We are allowed to hear them legally if we've paid our money.
If we own a disc that we bought, we may not play it anywhere but for our own hearing. If you play the disc in your own office and someone else hears it - that's illegal. But listening to it through headphones is legal.
The same rules apply to the radio and TV. You have to buy a license to play them out loud even though the Radio and TV have already paid their own fees.
" PPL is different from PRS for Music.
In most instances of recorded music being played in public, a music licence is required from both organisations. PPL collects and distributes licence fees for the use of recorded music on behalf of record companies and performers, while PRS for Music collects and distributes for the use of musical compositions and lyrics on behalf of songwriters, composers and publishers."
"Why do I need a licence?
In order to play recorded music in public, legal permission is needed from the copyright holders. A music licence gives you this permission."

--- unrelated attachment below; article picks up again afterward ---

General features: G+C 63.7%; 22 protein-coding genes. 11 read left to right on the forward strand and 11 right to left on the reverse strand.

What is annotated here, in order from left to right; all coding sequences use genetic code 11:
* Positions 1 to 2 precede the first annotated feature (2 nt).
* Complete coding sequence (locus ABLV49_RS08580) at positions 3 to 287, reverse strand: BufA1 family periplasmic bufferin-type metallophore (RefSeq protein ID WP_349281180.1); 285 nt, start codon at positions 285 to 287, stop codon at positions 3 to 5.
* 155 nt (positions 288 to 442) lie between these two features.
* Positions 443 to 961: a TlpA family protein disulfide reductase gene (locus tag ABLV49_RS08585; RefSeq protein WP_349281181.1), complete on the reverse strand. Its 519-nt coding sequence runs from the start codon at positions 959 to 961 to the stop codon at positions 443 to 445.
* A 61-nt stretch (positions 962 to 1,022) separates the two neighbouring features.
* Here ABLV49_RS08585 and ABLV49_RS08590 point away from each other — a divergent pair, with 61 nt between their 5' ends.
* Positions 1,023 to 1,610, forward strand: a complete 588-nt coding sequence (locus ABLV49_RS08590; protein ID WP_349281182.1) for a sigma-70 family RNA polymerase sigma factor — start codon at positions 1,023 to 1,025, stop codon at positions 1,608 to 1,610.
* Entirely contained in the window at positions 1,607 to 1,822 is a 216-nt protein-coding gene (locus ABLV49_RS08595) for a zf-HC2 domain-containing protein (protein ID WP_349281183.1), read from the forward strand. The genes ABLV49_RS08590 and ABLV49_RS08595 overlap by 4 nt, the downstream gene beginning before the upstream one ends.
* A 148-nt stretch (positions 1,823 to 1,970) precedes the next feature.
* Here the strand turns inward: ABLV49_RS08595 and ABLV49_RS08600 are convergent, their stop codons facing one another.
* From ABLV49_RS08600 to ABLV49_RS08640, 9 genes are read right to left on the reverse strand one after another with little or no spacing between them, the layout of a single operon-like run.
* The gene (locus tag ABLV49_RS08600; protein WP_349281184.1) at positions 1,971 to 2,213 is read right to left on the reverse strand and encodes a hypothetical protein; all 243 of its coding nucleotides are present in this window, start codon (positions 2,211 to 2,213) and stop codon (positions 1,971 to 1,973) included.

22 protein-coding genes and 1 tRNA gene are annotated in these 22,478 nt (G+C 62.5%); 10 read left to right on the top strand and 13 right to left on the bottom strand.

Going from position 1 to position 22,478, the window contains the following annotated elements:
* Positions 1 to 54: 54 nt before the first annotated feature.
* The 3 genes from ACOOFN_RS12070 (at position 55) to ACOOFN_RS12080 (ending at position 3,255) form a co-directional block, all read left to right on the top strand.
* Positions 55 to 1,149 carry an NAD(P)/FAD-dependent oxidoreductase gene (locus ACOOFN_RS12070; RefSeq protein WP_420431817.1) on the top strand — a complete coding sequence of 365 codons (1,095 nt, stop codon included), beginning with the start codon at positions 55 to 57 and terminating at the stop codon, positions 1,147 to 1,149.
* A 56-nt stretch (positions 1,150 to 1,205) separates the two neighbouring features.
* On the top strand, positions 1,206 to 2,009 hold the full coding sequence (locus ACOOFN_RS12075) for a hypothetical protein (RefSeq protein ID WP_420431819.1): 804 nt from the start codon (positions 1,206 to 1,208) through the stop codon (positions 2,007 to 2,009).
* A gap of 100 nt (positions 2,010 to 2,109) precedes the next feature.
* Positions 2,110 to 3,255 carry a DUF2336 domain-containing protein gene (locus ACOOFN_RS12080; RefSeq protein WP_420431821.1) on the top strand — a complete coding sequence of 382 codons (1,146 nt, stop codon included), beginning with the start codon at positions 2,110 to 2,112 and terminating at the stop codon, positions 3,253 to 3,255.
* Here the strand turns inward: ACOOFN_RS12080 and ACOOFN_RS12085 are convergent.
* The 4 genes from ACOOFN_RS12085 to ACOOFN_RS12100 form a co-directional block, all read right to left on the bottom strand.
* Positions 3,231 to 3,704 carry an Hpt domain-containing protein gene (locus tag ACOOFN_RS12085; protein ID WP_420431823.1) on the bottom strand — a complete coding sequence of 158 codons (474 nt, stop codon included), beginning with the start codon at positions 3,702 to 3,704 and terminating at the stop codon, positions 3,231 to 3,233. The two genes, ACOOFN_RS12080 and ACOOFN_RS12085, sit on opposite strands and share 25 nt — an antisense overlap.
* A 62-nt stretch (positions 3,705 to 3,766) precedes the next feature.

You need two licences. Even the smallest business, a garage playing a radio in the workshop, a tiny office of two workers, a small co-operative craft shop, a charity shop, a one-man rural dentist, a home hairdresser - all the little tiddlers in the net - need these. It could cost you £400. This is a heavy cost to a small business.
Now the point of these licenses - i.e. playing the radio/CD in your tiny shop/home hairdressing/workshop is that collecting fees from you, when the artist is already being paid for a public broadcast/the disc, seems like concentrated greed. Do I believe that the artists that you heard get paid much of the little tiddler fees you paid with great difficulty, even if little tiddler fees add up? Nah!
I think a great deal of YOUR money is going to the business of the licencers, their police and staff and to pay for keeping their jobs and the whole profitable operation afloat! But that's only my opinion of course.